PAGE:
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When The Monkees debuted on NBC this month in 1966, it was unlike any program that had ever been on television. Inspired in part by the Beatles’ mad-cap rock ‘n’ roll movies, Help! and A Hard Day’s Night, The Monkees started out as a sit-com centered around the shenanigans of a struggling pop music group.
But more than 50 years later, the show continues to stand out as a vehicle that served up anti-establishment youth culture to mainstream audiences, dismantling television conventions and blurring the line between fantasy and reality in the process.
For researchers curious about The Monkees’ revolutionary impact on popular culture, we explore how different kinds of resources offer a variety of perspectives and insights: A newspaper article from 1966 reveals how The Monkees’ were received in their own time; a scholarly article written in 1988 explores the postmodern elements of the show’s construction; and a retrospective article published last year in a contemporary rock’n’roll magazine demonstrates how The Monkees continue to defy categorization.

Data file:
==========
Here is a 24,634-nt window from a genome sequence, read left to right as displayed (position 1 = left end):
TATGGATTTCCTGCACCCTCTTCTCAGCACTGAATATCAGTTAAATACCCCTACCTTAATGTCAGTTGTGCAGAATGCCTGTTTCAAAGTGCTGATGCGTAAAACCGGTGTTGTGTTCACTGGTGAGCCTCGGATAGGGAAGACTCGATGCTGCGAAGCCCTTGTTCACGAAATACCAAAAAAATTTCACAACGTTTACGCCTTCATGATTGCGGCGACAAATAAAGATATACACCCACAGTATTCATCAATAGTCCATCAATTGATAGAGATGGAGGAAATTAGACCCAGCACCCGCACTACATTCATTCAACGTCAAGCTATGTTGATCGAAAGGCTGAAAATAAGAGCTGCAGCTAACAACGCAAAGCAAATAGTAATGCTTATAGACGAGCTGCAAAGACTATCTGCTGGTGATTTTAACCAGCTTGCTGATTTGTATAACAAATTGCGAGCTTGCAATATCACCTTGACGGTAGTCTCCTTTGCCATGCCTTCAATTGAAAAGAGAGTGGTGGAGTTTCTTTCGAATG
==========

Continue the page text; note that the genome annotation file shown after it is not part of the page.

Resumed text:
It’s no wonder The Monkees are sometimes (dismissively) known as the “Pre-Fab Four.” Lloyd Shearer’s Boston Globe article from December 1966, written just four months after the show’s debut, outlines how The Monkees got started. Two young men (one of them the son of the president of Colombia pictures; the other, the president’s nephew) came up with an idea to capitalize on the popularity of The Beatles: A TV show about an American version of The Beatles.
So, Shearer notes, the partners put out an ad in the Daily Variety that read: “MADNESS…seeking a quartet of hip, insane, folk-oriented rock’n’rollers, 17 to 21, with the courage to work.”